If you've faced domestic violence charges in Pennsylvania, you know that it can be stressful. In today's world of online background checks, your arrest is often there for anyone to see, even if you were never convicted of the crime. Despite no finding of guilt, this arrest record can follow you for years. People will see “domestic violence” or “assault” on a background check and make unwarranted judgments. Fortunately, in Pennsylvania, you may be able to expunge those arrest records.
What Is an Expungement?
An expungement is a court order directing law enforcement and judicial agencies to remove or expunge any records related to an arrest or conviction. The process can be complex, but the time can be worth it to get your life back. Before you begin the process, talk to an experienced Pennsylvania criminal defense attorney to find out if you may be eligible or any alternatives you may have.
Who Is Eligible for Expungement?
Under Pennsylvania law, expungements are only allowed in very limited circumstances. For example, you may be able to expunge your record if:
- You were a juvenile
- You completed an Accelerative Rehabilitative Disposition (ARD) program, usually used to resolve DUIs. See 18 Pa. C.S.A. § 9122 (2019); 234 Pa.C.R. 320
- You completed a Section 17 diversionary program, similar to the ARD program, after a drug conviction
- You received a pardon from the governor
- You committed a summary, or low-level, offense, and it's been five years since your criminal proceedings
- Underage drinking offenses if you're now over 21
- You were arrested but never convicted of a crime. For example, if the prosecutor dropped the charges, you were found not guilty, or the state didn't pursue the charges within 18 months.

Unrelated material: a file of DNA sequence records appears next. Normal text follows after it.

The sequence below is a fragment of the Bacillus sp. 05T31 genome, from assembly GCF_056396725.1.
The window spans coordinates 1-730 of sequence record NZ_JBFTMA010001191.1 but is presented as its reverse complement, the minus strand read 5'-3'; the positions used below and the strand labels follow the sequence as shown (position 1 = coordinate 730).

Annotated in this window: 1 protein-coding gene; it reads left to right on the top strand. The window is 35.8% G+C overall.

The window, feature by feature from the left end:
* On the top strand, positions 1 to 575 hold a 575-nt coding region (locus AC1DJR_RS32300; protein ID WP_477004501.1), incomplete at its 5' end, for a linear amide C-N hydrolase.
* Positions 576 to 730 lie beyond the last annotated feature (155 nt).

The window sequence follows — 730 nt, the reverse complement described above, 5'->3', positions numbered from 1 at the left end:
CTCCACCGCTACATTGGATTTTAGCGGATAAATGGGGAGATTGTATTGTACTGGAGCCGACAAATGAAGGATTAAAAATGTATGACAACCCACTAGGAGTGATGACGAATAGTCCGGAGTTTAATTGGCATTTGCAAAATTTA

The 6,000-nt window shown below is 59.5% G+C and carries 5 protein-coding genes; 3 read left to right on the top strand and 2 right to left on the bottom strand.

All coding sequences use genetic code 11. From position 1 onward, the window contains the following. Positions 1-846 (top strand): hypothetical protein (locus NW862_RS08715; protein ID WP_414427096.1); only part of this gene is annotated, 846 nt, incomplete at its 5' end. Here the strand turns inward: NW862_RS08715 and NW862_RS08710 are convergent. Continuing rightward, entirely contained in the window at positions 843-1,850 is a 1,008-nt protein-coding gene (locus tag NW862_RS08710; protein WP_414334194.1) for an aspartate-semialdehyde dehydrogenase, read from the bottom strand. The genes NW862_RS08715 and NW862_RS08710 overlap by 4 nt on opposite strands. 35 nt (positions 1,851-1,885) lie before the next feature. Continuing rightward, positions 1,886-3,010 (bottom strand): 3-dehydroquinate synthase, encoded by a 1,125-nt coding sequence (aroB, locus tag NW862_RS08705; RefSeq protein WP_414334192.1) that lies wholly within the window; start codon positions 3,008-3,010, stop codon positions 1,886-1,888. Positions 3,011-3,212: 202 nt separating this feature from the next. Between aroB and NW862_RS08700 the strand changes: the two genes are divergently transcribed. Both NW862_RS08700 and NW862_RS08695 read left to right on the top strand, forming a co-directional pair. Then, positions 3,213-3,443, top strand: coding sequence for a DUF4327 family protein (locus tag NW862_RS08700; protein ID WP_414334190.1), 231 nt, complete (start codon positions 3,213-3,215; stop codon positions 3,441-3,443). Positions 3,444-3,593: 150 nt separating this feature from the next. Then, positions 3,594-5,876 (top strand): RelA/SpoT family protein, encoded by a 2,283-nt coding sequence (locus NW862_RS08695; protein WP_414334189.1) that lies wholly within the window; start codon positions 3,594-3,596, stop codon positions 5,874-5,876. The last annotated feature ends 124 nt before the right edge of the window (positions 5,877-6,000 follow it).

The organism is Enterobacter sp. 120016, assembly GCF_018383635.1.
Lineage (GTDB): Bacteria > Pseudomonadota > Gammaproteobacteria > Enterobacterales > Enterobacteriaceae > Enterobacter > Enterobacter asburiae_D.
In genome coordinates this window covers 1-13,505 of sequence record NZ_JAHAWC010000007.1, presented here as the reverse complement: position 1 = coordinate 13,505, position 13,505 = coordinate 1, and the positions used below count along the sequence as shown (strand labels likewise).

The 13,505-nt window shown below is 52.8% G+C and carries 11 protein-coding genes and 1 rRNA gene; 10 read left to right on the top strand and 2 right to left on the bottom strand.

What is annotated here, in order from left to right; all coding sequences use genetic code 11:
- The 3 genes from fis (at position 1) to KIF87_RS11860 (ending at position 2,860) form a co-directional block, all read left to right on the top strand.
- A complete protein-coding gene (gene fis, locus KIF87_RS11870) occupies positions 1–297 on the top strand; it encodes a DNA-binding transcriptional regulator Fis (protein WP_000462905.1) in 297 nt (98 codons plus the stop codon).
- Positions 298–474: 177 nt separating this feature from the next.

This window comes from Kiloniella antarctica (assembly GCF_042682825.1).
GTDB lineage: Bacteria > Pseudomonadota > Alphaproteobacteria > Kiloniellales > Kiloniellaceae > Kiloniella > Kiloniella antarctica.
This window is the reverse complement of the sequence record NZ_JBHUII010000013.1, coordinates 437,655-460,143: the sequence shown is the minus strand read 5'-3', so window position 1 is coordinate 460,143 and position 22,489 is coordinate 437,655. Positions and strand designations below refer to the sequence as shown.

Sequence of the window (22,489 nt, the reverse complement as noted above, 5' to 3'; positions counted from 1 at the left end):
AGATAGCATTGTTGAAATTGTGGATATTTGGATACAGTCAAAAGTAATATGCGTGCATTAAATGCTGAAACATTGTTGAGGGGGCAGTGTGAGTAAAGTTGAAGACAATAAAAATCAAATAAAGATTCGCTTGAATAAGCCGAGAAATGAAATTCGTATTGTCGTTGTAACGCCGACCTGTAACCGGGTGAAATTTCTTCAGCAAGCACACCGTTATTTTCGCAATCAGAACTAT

In Pennsylvania, you cannot expunge misdemeanor and felony convictions. You may be eligible to have them sealed or apply for a pardon. An experienced Pennsylvania expungement attorney can help.
Expunging Domestic Violence Charges
If no court convicted you, you might be eligible to expunge domestic violence charges in Pennsylvania. However, it won't always be an easy or automatic process. The process of expungement involves:
1. Get Your Rap Sheet
Before starting the expungement application process, you'll need a complete copy of your criminal record. The expungement application will ask for information from you, such as your name and social security number. But the petition must also include all charged offenses, the docket numbers, court tracking numbers, and the case dispositions. The court will need this information to view your record and see what records to expunge if the judge grants your application.
2. Complete the Application for Expungement
Next, you'll need to complete the expungement application. For summary offenses, low-level violations, or charges that didn't require a jury, you will is the form detailed in Pennsylvania Rule of Criminal Procedure 490. For misdemeanor or felony convictions, you will use the form detailed in Pennsylvania Rule of Criminal Procedure 790. An attorney can also help you ensure you have the correct form.